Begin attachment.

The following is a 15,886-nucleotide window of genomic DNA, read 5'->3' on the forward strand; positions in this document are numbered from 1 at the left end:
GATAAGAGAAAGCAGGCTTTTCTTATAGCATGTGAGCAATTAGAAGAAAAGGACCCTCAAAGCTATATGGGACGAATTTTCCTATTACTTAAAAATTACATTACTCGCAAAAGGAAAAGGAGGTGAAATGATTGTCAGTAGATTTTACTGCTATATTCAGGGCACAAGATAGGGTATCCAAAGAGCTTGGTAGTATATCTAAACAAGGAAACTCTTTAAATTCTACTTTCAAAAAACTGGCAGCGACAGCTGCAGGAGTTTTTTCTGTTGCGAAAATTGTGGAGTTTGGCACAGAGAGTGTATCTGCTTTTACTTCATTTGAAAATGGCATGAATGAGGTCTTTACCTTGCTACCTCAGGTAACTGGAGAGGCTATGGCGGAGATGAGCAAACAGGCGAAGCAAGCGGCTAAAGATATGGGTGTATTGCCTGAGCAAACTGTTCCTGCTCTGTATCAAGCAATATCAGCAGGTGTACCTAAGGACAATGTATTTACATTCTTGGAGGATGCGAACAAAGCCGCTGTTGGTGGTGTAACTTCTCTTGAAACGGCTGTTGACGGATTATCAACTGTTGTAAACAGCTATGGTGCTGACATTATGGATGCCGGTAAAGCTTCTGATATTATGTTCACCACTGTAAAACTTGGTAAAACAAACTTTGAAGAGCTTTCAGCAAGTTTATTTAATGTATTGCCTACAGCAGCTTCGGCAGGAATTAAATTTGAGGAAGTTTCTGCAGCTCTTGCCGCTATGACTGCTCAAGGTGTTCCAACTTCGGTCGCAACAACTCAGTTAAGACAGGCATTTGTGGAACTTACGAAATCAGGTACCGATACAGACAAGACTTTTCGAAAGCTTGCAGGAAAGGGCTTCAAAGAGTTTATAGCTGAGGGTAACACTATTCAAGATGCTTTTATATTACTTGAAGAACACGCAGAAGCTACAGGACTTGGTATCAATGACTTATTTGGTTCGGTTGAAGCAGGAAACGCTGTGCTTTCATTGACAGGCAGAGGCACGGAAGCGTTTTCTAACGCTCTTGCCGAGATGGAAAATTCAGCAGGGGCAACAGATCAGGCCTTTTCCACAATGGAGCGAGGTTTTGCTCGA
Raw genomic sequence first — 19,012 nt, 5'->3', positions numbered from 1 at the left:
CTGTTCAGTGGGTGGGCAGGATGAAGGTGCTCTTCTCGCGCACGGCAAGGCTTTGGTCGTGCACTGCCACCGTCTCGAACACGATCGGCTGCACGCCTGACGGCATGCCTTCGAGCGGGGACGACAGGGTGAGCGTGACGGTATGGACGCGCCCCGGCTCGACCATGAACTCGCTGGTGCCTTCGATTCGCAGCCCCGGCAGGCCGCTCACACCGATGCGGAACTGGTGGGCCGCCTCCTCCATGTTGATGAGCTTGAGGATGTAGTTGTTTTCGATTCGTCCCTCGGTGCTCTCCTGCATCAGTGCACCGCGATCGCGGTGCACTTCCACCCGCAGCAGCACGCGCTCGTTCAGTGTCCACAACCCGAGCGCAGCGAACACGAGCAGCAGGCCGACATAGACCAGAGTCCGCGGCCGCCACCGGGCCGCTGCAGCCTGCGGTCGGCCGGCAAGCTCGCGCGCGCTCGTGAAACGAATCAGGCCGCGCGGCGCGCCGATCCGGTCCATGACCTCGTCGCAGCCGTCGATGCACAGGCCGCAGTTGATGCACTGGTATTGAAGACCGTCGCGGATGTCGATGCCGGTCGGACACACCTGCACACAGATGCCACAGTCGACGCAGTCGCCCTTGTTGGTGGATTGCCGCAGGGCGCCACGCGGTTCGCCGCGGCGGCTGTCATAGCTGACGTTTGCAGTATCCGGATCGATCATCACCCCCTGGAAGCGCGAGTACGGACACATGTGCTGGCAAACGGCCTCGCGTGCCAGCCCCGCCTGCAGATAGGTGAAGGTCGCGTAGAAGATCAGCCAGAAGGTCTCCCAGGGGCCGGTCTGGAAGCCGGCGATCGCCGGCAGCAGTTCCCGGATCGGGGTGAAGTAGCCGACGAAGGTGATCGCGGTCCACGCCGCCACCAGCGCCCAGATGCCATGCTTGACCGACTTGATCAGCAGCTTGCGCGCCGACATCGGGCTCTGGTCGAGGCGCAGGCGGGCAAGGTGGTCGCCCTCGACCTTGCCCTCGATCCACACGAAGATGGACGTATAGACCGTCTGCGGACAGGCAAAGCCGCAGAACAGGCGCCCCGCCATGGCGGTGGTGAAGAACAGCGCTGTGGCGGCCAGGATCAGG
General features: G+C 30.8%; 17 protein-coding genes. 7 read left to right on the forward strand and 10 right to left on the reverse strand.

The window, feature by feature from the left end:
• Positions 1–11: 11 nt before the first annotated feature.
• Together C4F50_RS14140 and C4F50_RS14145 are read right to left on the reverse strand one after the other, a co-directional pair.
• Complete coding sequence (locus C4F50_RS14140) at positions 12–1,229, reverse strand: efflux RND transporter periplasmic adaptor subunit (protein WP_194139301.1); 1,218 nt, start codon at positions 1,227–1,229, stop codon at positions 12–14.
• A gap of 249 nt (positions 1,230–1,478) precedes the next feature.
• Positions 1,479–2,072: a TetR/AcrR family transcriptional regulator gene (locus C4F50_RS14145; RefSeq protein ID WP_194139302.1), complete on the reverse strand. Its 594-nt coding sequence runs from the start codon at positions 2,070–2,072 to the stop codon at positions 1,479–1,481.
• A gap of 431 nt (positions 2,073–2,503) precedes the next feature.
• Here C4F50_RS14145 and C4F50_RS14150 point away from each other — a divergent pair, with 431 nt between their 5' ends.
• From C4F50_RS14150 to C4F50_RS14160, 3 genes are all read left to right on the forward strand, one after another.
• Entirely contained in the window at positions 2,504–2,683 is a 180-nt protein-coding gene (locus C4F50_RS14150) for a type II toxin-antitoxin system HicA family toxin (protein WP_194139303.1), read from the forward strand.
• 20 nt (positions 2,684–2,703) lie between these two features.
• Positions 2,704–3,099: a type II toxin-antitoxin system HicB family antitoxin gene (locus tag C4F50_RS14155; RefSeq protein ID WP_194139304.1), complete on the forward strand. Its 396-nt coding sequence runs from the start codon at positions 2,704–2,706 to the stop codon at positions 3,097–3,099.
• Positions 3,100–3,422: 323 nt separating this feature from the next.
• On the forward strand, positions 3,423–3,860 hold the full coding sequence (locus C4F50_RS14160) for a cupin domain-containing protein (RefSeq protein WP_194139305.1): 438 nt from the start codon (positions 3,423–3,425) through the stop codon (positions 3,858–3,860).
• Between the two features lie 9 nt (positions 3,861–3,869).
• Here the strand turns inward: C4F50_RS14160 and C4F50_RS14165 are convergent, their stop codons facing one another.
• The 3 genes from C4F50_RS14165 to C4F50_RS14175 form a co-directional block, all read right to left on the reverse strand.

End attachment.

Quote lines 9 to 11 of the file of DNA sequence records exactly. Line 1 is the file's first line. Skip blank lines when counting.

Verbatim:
• Complete coding sequence (locus C4F50_RS14140) at positions 12–1,229, reverse strand: efflux RND transporter periplasmic adaptor subunit (protein WP_194139301.1); 1,218 nt, start codon at positions 1,227–1,229, stop codon at positions 12–14.
• A gap of 249 nt (positions 1,230–1,478) precedes the next feature.
• Positions 1,479–2,072: a TetR/AcrR family transcriptional regulator gene (locus C4F50_RS14145; RefSeq protein ID WP_194139302.1), complete on the reverse strand. Its 594-nt coding sequence runs from the start codon at positions 2,070–2,072 to the stop codon at positions 1,479–1,481.